Results from a new clinical study have confirmed the safety and tolerability of using bacteria-specific viruses known as bacteriophages to eliminate disease-causing bacteria in the gut. The new treatment could be used in place of antibiotics to rid the gut of harmful bacteria and promote the growth of beneficial bacteria that are known to enhance gastrointestinal health, immune function and anti-inflammatory processes.
"People taking antibiotics can develop resistance and experience gastrointestinal distress since antibiotics kill both bad and good bacteria in the gut," said study co-investigator, Taylor C. Wallace, Ph.D., principal and CEO of the Think Healthy Group Inc. and an adjunct professor in the Department of Nutrition and Food Studies at George Mason University. "Using viruses that infect only specific types of bacteria spares the many good bacteria in the gut, which are linked to numerous long-term beneficial health outcomes. We have shown for the first time that bacteriophage treatment has no apparent side effects, at least with short-term use."
Wallace will present the results from the Bacteriophage for Gastrointestinal Health (PHAGE) Study—the first clinical study in the Western hemisphere to provide patients with bacteriophages—at the American Society for Nutrition annual meeting, Nutrition 2018, held June 9-12, 2018 in Boston.
Bacteriophages can be used to selectively combat specific microorganisms in people without causing any type of infection or disrupting the body's microbiome as a whole. In addition to treating bacteria-related gastrointestinal illnesses, Wallace and study co-investigator Tiffany Weir, Ph.D., of Colorado State University are interested in using bacteriophages as dietary supplements to help restore balance to the bacteria that live in the gut of people with metabolic syndrome, which is known to shift gut bacteria to a more pathogenic and inflammatory state.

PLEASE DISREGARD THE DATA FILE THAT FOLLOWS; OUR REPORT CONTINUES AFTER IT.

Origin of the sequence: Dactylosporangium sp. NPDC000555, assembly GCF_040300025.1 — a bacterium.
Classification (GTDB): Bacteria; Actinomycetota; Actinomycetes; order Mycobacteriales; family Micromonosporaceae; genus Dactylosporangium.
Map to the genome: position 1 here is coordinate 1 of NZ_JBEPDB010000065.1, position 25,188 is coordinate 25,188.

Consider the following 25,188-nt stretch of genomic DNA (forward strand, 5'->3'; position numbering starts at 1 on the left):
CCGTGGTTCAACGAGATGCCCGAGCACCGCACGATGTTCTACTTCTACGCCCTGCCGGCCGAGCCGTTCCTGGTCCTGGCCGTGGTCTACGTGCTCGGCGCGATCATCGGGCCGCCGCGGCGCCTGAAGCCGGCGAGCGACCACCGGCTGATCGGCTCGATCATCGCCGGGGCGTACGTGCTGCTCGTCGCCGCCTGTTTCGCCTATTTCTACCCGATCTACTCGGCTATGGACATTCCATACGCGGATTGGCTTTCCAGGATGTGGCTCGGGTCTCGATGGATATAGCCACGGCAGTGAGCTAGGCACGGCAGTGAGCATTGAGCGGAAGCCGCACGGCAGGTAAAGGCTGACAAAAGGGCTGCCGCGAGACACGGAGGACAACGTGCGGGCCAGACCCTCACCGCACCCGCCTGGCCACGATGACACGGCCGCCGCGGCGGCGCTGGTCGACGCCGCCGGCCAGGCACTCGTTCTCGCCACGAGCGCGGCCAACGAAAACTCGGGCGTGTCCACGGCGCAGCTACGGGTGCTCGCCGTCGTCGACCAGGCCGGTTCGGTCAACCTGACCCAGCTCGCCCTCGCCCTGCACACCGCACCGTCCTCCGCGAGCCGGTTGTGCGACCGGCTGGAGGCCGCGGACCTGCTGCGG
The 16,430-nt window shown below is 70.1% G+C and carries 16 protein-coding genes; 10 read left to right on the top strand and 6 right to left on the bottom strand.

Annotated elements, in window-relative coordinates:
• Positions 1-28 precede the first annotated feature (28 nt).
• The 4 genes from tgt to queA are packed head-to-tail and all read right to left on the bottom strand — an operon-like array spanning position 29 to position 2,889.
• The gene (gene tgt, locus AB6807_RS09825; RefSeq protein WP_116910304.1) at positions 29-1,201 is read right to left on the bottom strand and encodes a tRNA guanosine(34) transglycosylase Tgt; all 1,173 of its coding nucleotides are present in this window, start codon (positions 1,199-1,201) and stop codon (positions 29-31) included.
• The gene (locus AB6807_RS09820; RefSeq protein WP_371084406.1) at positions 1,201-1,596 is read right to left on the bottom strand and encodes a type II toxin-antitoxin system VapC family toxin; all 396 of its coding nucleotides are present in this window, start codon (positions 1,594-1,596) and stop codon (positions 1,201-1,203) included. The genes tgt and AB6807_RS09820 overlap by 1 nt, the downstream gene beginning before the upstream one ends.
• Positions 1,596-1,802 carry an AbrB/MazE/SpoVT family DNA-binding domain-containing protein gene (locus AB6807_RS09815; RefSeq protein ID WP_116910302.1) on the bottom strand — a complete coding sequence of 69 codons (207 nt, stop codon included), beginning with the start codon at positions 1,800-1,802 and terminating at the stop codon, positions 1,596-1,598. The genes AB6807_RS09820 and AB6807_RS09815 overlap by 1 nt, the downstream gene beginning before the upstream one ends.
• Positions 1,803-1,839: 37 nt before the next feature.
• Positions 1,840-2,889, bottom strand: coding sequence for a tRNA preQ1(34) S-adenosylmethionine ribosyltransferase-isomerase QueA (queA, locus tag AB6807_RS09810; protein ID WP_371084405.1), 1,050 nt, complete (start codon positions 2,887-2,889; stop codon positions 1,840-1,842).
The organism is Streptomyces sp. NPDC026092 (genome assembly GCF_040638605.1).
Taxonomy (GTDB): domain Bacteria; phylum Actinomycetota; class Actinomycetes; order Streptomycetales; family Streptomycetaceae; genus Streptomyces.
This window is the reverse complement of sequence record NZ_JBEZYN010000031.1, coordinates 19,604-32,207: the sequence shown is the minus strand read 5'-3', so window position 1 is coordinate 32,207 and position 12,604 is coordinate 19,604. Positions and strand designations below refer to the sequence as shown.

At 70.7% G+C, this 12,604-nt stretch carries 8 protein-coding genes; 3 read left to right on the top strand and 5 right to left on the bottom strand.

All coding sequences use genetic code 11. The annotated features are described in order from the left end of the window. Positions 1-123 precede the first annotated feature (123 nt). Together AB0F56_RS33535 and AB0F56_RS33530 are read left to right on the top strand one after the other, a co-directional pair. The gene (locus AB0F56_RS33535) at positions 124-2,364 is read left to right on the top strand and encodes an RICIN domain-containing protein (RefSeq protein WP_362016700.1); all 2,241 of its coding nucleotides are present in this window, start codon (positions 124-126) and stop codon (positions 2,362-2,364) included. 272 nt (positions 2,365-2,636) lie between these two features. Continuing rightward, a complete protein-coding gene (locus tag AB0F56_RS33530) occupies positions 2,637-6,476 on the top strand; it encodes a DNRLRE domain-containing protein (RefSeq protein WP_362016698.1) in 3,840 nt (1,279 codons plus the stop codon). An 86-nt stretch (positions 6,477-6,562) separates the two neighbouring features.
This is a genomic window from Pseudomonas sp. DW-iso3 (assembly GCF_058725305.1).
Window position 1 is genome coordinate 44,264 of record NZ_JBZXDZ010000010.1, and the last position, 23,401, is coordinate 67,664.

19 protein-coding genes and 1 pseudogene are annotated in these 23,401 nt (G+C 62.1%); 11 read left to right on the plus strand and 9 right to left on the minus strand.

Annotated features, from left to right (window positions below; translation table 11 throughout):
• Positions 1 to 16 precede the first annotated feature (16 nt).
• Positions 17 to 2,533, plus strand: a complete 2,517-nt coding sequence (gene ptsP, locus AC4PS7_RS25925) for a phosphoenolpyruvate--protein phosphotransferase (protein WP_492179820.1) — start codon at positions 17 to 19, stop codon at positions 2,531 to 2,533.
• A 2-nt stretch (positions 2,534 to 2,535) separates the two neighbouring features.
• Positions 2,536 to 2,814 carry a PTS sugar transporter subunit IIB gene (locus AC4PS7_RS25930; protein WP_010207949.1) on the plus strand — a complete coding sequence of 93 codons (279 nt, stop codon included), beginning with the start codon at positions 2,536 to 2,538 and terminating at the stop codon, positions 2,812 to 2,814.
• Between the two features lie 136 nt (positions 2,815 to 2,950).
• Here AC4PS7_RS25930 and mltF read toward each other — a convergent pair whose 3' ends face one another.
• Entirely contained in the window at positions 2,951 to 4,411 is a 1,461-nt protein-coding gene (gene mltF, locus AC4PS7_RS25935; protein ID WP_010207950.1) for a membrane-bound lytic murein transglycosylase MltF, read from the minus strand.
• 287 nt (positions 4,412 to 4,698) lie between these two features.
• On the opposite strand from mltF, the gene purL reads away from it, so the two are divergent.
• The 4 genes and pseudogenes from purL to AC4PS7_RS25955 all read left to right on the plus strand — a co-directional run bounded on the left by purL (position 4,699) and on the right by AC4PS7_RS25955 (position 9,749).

The PHAGE study included 31 people who reported significant gastrointestinal distress at the beginning of the study, but who were not diagnosed with any specific gastrointestinal disorder. Study participants were assigned to either a placebo or treatment group for the first four weeks of the study, followed by a two-week washout period and an additional four weeks on the opposite treatment. The treatment group received four bacteriophage strains that specifically eliminate E. coli, a pathogen that can contribute to gastrointestinal irregularities and stomach upset.
The researchers report that study participants tolerated the bacteriophage treatment extremely well, with no adverse events reported during the four weeks of treatment. During the bacteriophage treatment, they observed significant decreases in interleukin 4, an inflammatory marker often associated with allergic response. There were also changes in differential abundance of several other gut bacterial species, including reductions in Clostridium perfringens and increases in several health-promoting bacterial species. Within a small subset of individuals with two or more risk factors for metabolic syndrome, there was also an increase in beneficial Bifidobacterium spp.
The researchers say that bacteriophages might also be useful for eliminating nutritional deficiencies due to chronic diarrhea in developing countries and are seeking larger-scale support to test which strains might be best for this application. Chronic diarrhea and associated malnutrition are the second most common causes of childhood death worldwide.
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Taylor C. Wallace will present this research on Sunday, June 10, during the Medical Nutrition: Interventions for the Treatment and Prevention of Nutrition-Related Diseases Session from 3- 5 p.m. in the Hynes Convention Center, Room 206 (abstract). Contact the media team for more information or to obtain a free press pass to attend the meeting.